The Sound of One Hand Clapping

Front Cover
Grove Press, 2001 - Fiction - 432 pages
A sweeping novel of world war, migration, and the search for new beginnings in a new land, The Sound of One Hand Clapping was both critically acclaimed and a best-seller in Australia. It is a virtuoso performance from an Australian who is emerging as one of our most talented new storytellers. It was 1954, in a construction camp for a hydroelectric dam in the remote Tasmanian highlands, where Bojan Buloh had brought his family to start a new life away from Slovenia, the privations of war, and refugee settlements. One night, Bojan's wife walked off into a blizzard, never to return -- leaving Bojan to drink too much to quiet his ghosts, and to care for his three-year-old daughter Sonja alone. Thirty-five years later, Sonja returns to Tasmania and a father haunted by memories of the European war and other, more recent horrors. As the shadows of the past begin to intrude ever more forcefully into the present, Sonja's empty life and her father's living death are to change forever. The Sound of One Hand Clapping is about the barbarism of an old world left behind, about the harshness of a new country, and the destiny of those in a land beyond hope who seek to redeem themselves through love.
 

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LibraryThing Review

User Review  - jayne_charles - LibraryThing

If you like relentless misery this could well be the book for you. The story of a European immigrant family living in Tasmania in the 1950s sounded interesting enough, but I think it was the manner of ... Read full review

LibraryThing Review

User Review  - PennyAnne - LibraryThing

Brilliantly written, sad but ultimately hopeful this is the story of the immigrant experience in Australia post WWII. A story of anger, despair and loss but also a story of love and redemption. Beautiful. Read full review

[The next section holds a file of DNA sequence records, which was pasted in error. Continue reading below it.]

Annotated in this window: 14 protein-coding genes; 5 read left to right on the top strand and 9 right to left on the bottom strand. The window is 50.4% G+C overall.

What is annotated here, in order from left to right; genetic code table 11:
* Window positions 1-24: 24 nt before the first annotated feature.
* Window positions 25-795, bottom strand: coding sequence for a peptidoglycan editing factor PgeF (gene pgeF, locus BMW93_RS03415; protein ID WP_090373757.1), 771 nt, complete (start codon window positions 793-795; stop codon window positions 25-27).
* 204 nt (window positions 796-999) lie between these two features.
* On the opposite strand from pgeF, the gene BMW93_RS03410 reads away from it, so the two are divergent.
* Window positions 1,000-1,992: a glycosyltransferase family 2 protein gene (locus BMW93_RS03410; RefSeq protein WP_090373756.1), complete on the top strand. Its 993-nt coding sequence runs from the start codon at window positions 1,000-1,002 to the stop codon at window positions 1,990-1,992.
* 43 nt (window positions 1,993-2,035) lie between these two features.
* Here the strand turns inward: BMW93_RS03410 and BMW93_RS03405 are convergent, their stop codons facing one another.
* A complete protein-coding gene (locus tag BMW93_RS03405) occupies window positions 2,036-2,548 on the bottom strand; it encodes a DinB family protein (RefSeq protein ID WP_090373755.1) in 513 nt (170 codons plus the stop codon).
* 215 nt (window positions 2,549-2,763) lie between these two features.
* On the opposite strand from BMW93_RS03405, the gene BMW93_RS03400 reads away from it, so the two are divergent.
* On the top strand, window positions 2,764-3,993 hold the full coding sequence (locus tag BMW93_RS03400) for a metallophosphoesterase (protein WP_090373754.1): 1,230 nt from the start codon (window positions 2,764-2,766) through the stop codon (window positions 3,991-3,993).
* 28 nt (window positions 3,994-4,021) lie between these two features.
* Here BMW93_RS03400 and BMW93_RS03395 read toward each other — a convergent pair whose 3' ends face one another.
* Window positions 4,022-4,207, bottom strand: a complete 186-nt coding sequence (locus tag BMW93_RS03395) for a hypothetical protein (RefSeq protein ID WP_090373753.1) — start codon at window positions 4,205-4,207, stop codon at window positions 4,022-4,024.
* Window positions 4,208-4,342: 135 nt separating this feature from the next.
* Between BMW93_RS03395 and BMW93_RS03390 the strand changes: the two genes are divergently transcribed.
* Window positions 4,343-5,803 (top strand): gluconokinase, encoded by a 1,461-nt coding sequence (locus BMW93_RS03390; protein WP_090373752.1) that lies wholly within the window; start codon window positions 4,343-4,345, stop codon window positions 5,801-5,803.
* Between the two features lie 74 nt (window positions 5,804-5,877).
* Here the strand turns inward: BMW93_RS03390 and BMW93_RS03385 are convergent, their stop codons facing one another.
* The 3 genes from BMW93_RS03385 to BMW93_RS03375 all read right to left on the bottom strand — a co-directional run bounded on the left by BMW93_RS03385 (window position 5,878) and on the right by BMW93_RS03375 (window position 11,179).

Selected pages

Contents

1954
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1967
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1989
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Chapter 85
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Chapter 86
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About the author (2001)

Richard Flanagan was born in Longford, Tasmania, in 1961. He received a Master of Letters degree from Oxford University. His first novel, Death of a River Guide, won Australia's National Fiction Award. His works include The Sound of One Hand Clapping, The Unknown Terrorist, and four history books. He has received numerous awards including the Commonwealth Writers Prize for Gould's Book of Fish, the 2011 Tasmania Book Prize for Wanting, and the 2014 Man Booker Prize for The Narrow Road to the Deep North. He directed a feature film version of The Sound of One Hand Clapping. He was also shortlisted for the UK Indie Booksellers Award with The Narrow Road to the Deep North. This same title was won the Margaret Scott Prize for best book by a Tasmanian writer 2015. In 2018, The Narrow Road to the Deep North will be made into an international television series. The University of Melbourne has appointed him as the Boisbouvier Founding Chair in Australian Literature at the University of Melbourne, a new professorship to 'advance the teaching, understanding and public appreciation of Australian literature'.

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